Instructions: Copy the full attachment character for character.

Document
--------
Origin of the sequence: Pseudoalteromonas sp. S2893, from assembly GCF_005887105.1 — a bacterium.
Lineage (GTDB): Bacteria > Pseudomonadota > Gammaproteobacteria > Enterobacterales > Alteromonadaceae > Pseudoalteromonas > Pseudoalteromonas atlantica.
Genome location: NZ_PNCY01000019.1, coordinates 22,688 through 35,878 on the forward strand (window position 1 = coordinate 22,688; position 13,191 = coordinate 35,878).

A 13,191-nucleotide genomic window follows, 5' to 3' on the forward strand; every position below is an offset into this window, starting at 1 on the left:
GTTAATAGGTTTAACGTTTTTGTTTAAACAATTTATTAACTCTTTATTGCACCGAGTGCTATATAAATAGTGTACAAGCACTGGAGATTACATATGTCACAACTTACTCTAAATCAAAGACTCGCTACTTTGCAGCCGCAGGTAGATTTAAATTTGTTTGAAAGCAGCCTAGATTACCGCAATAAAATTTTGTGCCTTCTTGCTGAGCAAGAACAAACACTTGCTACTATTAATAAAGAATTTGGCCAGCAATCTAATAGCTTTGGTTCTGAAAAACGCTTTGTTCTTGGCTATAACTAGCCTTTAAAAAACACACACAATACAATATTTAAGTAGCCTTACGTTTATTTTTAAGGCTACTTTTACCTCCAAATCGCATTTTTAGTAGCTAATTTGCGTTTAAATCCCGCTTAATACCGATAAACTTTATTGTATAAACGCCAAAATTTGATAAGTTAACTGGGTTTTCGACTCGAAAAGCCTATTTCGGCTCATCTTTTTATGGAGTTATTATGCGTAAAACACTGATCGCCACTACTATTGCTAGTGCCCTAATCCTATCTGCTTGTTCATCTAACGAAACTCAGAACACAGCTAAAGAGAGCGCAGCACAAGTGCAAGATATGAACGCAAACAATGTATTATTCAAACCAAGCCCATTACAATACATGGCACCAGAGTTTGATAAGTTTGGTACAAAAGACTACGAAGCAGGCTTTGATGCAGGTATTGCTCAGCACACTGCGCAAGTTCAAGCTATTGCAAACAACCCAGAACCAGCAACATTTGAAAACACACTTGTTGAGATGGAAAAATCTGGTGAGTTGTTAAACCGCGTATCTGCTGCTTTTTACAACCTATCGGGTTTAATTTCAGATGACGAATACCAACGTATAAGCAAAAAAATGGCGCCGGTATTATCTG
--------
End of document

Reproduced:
Origin of the sequence: Pseudoalteromonas sp. S2893, from assembly GCF_005887105.1 — a bacterium.
Lineage (GTDB): Bacteria > Pseudomonadota > Gammaproteobacteria > Enterobacterales > Alteromonadaceae > Pseudoalteromonas > Pseudoalteromonas atlantica.
Genome location: NZ_PNCY01000019.1, coordinates 22,688 through 35,878 on the forward strand (window position 1 = coordinate 22,688; position 13,191 = coordinate 35,878).

A 13,191-nucleotide genomic window follows, 5' to 3' on the forward strand; every position below is an offset into this window, starting at 1 on the left:
GTTAATAGGTTTAACGTTTTTGTTTAAACAATTTATTAACTCTTTATTGCACCGAGTGCTATATAAATAGTGTACAAGCACTGGAGATTACATATGTCACAACTTACTCTAAATCAAAGACTCGCTACTTTGCAGCCGCAGGTAGATTTAAATTTGTTTGAAAGCAGCCTAGATTACCGCAATAAAATTTTGTGCCTTCTTGCTGAGCAAGAACAAACACTTGCTACTATTAATAAAGAATTTGGCCAGCAATCTAATAGCTTTGGTTCTGAAAAACGCTTTGTTCTTGGCTATAACTAGCCTTTAAAAAACACACACAATACAATATTTAAGTAGCCTTACGTTTATTTTTAAGGCTACTTTTACCTCCAAATCGCATTTTTAGTAGCTAATTTGCGTTTAAATCCCGCTTAATACCGATAAACTTTATTGTATAAACGCCAAAATTTGATAAGTTAACTGGGTTTTCGACTCGAAAAGCCTATTTCGGCTCATCTTTTTATGGAGTTATTATGCGTAAAACACTGATCGCCACTACTATTGCTAGTGCCCTAATCCTATCTGCTTGTTCATCTAACGAAACTCAGAACACAGCTAAAGAGAGCGCAGCACAAGTGCAAGATATGAACGCAAACAATGTATTATTCAAACCAAGCCCATTACAATACATGGCACCAGAGTTTGATAAGTTTGGTACAAAAGACTACGAAGCAGGCTTTGATGCAGGTATTGCTCAGCACACTGCGCAAGTTCAAGCTATTGCAAACAACCCAGAACCAGCAACATTTGAAAACACACTTGTTGAGATGGAAAAATCTGGTGAGTTGTTAAACCGCGTATCTGCTGCTTTTTACAACCTATCGGGTTTAATTTCAGATGACGAATACCAACGTATAAGCAAAAAAATGGCGCCGGTATTATCTG